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Anorectal Surgery

The term anorectal refers to conditions related to the anus or rectum. These conditions are mainly caused due to some sort of overgrowth or abnormal growth of tissues in the anus and rectum region. While discussing these issues might be embarrassing, living with them can be downright painful.

Anal Fistula

An anal fistula is a small channel that can develop between the end of the rectum/anal canal and the skin near the anus. An anal fistula can cause bleeding and discharge when passing stools and can be painful. An anal fistula can occur after surgery to drain an perianal abscess.



The most common cause of the development of an anal fissure is injury to the skin at the anal opening due to a hard, dry bowel movement. Other causes include digital insertion (during examination), foreign body insertion or anal intercourse. Pregnant women may also develop a fissure during childbirth.


  • Physical examination is normally carried out for diagnosis.
  • In some cases proctoscopy and other tests like anal endosonography can be used for diagnosis.


Surgery, performed by a specialist, is usually necessary to manage an anal fistula. During surgery, the surgeon will assess the depth and extent of the fistula tract.

The following types of surgery are commonly used for the treatment:

Minimally Invasive Fistula Treatment (MAFT): It is a minimally invasive laparoscopic technique.

  • Fistulotomy/Fistulectomy: Most fistulas are treated with a fistulotomy, in which the skin and muscle over the tunnel are cut open, converting it into an open groove. This will allow the fistula tract to heal from the inside out.

Minimally Invasive Fistula Treatment (MAFT)

MAFT (VAAFT) is a major breakthrough treatment option for complex fistulas. VAAFT (The Video assisted Anal Fistula Treatment) or MAFT (Minimally Invasive Fistula Treatment) are alternatively used terms.


  • This technique involves the examination of the fistula path using an endoscope to determine the point of the internal opening of the fistula.
  • This is followed by closing the internal opening of the fistula using a stapler and the entire fistula tract is destroyed under direct telescopic vision by electrocautery.
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MAFT (VAAFT) over conventional procedure

  • No surgical wounds on the buttocks or in the perianal region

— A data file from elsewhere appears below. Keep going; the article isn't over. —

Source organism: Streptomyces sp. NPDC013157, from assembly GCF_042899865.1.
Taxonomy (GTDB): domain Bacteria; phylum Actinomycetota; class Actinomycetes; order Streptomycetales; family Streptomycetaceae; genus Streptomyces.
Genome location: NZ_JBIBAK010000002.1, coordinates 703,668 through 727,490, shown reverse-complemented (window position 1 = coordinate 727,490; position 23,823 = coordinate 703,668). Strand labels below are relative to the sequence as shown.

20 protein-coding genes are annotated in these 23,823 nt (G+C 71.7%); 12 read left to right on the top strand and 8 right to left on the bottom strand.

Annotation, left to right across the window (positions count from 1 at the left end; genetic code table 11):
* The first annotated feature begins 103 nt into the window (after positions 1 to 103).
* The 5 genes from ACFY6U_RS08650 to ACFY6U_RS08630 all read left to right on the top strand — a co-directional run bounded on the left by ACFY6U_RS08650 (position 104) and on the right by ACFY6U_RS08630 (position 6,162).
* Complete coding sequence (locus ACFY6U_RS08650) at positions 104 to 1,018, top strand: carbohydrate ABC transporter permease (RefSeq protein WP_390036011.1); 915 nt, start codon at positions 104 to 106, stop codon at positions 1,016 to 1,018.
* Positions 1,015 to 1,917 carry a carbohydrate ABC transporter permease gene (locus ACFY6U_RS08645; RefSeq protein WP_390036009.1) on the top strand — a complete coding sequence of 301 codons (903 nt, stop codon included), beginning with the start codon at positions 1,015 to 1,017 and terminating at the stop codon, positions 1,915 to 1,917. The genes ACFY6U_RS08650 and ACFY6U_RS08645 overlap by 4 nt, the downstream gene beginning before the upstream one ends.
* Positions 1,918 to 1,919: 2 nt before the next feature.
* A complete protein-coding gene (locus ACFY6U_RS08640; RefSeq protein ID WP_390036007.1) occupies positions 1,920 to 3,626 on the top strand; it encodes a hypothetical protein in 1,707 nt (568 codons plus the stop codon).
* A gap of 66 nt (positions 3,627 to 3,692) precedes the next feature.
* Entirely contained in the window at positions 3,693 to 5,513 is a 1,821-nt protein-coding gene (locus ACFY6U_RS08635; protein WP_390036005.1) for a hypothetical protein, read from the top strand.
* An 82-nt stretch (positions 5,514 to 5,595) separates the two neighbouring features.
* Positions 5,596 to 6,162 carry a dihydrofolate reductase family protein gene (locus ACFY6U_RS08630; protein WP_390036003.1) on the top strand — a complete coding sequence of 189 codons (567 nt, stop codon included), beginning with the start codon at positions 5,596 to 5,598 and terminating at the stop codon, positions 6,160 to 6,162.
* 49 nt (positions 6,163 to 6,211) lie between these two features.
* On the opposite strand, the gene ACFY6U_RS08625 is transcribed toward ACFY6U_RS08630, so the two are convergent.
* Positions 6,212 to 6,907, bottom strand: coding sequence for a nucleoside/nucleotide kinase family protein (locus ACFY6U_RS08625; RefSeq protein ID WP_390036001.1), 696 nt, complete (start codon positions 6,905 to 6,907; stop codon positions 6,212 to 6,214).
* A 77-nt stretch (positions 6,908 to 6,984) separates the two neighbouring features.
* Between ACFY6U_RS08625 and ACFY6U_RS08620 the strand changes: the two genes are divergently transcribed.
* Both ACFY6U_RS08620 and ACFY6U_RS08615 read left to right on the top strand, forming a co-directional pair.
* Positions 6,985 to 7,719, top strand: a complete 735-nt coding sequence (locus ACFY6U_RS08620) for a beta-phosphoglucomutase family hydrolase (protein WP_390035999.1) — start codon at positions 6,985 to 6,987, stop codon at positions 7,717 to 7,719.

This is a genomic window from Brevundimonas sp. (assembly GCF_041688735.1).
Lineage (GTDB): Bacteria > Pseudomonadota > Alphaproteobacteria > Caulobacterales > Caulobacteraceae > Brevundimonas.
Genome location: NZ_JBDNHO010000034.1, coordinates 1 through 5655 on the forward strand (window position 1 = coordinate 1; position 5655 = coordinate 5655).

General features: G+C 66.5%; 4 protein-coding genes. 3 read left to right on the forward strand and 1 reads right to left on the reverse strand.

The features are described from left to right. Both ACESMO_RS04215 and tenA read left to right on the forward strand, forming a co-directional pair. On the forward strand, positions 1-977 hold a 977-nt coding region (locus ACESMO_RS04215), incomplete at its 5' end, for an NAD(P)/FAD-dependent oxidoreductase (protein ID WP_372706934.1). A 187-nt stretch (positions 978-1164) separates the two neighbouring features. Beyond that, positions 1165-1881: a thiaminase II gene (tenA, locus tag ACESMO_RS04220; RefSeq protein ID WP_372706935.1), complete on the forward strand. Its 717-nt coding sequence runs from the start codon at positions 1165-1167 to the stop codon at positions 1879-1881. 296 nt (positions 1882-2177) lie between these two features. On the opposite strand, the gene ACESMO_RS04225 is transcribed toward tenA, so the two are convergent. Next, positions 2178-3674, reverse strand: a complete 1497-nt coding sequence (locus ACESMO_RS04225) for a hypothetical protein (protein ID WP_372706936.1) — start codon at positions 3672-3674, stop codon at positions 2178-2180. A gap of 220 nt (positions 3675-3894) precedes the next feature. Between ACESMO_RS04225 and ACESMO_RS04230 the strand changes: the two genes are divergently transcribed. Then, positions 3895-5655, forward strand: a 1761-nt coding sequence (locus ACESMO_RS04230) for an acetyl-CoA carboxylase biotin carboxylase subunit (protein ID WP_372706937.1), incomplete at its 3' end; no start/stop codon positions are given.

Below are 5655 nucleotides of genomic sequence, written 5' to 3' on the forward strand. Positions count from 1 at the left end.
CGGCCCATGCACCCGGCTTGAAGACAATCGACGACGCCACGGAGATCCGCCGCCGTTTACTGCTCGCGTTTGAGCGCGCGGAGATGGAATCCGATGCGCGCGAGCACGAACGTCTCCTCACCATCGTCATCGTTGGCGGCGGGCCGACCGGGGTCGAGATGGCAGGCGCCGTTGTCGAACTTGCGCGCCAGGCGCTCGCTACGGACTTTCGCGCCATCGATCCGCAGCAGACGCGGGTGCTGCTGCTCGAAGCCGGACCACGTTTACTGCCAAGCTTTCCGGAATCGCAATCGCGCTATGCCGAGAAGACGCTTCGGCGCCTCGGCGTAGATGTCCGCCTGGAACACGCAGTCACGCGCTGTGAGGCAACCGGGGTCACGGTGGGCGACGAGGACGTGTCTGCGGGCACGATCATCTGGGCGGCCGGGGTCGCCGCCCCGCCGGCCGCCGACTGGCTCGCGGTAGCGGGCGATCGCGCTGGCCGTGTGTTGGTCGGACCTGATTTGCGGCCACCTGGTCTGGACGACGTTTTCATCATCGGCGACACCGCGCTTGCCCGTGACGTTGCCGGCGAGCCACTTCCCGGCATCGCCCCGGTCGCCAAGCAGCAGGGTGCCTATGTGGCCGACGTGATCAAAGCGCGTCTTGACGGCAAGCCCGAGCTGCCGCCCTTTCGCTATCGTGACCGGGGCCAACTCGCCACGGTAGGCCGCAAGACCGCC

• No damage to the anal sphincters
  • Less pre-operative investigations to ascertain type of fistula
  • Early recovery and return to work and normal actions.
  • Can be done as a Day-Care procedure
  • Possibilities of localization of the internal fistula opening (key point in all fistula surgical treatments) is much higher
  • Fistulous tract can be completely destroyed from within, without damaging any other tissues


Piles are also called haemorrhoids. Hemorrhoids are masses, clumps, cushions of tissue in the anal canal - they are full of blood vessels, support tissue, muscle and elastic fibers.

Haemorrhoids are classified into two general categories: internal and external.

Internal haemorrhoids lie far enough inside the rectum that you can't see or feel them. They don't usually hurt because there are few pain-sensing nerves in the rectum. Bleeding may be the only sign that they are there.

External haemorrhoids lie within the anus and are often uncomfortable. If an external haemorrhoid prolapses to the outside (usually in the course of passing a stool), you can see and feel it.



Piles may develop due to chronic constipation which leads to excessive straining resulting in swelling of the veins in the rectal area. Pregnant women may also develop piles due to increased pressure on the veins in the pelvic area.


Physical examination and proctoscopy aid in the diagnosis of piles.


In the early of cases, piles resolve on their own without the need for any treatment. Treatments can help significantly reduce the discomfort and itching that many patients experience.

The treatment options available are as follows: